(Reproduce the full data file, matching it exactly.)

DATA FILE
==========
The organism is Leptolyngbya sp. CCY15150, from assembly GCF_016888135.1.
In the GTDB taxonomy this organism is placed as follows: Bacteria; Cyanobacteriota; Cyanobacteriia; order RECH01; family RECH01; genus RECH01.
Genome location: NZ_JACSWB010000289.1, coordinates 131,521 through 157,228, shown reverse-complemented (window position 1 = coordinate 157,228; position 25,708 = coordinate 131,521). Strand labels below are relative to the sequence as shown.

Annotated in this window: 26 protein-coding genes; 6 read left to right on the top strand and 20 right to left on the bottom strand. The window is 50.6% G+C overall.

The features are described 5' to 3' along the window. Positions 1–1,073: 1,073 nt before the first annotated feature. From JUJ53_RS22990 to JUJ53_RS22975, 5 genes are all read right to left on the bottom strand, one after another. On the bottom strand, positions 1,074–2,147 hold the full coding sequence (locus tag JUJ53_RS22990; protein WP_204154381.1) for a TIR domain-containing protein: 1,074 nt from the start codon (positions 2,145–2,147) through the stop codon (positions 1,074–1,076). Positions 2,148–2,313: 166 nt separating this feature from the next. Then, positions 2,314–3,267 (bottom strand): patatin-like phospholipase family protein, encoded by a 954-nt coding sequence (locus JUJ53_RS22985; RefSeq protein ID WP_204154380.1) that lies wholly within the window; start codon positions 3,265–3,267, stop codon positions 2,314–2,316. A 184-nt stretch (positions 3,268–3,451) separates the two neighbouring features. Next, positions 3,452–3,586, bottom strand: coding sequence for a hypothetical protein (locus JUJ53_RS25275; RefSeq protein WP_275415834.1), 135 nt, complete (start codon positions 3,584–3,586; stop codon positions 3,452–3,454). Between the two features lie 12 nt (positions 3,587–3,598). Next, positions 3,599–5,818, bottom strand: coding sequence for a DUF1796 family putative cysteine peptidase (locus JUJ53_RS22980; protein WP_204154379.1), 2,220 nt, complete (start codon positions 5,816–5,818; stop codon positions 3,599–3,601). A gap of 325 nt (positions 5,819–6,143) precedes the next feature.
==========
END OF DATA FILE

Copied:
The organism is Leptolyngbya sp. CCY15150, from assembly GCF_016888135.1.
In the GTDB taxonomy this organism is placed as follows: Bacteria; Cyanobacteriota; Cyanobacteriia; order RECH01; family RECH01; genus RECH01.
Genome location: NZ_JACSWB010000289.1, coordinates 131,521 through 157,228, shown reverse-complemented (window position 1 = coordinate 157,228; position 25,708 = coordinate 131,521). Strand labels below are relative to the sequence as shown.

Annotated in this window: 26 protein-coding genes; 6 read left to right on the top strand and 20 right to left on the bottom strand. The window is 50.6% G+C overall.

The features are described 5' to 3' along the window. Positions 1–1,073: 1,073 nt before the first annotated feature. From JUJ53_RS22990 to JUJ53_RS22975, 5 genes are all read right to left on the bottom strand, one after another. On the bottom strand, positions 1,074–2,147 hold the full coding sequence (locus tag JUJ53_RS22990; protein WP_204154381.1) for a TIR domain-containing protein: 1,074 nt from the start codon (positions 2,145–2,147) through the stop codon (positions 1,074–1,076). Positions 2,148–2,313: 166 nt separating this feature from the next. Then, positions 2,314–3,267 (bottom strand): patatin-like phospholipase family protein, encoded by a 954-nt coding sequence (locus JUJ53_RS22985; RefSeq protein ID WP_204154380.1) that lies wholly within the window; start codon positions 3,265–3,267, stop codon positions 2,314–2,316. A 184-nt stretch (positions 3,268–3,451) separates the two neighbouring features. Next, positions 3,452–3,586, bottom strand: coding sequence for a hypothetical protein (locus JUJ53_RS25275; RefSeq protein WP_275415834.1), 135 nt, complete (start codon positions 3,584–3,586; stop codon positions 3,452–3,454). Between the two features lie 12 nt (positions 3,587–3,598). Next, positions 3,599–5,818, bottom strand: coding sequence for a DUF1796 family putative cysteine peptidase (locus JUJ53_RS22980; protein WP_204154379.1), 2,220 nt, complete (start codon positions 5,816–5,818; stop codon positions 3,599–3,601). A gap of 325 nt (positions 5,819–6,143) precedes the next feature.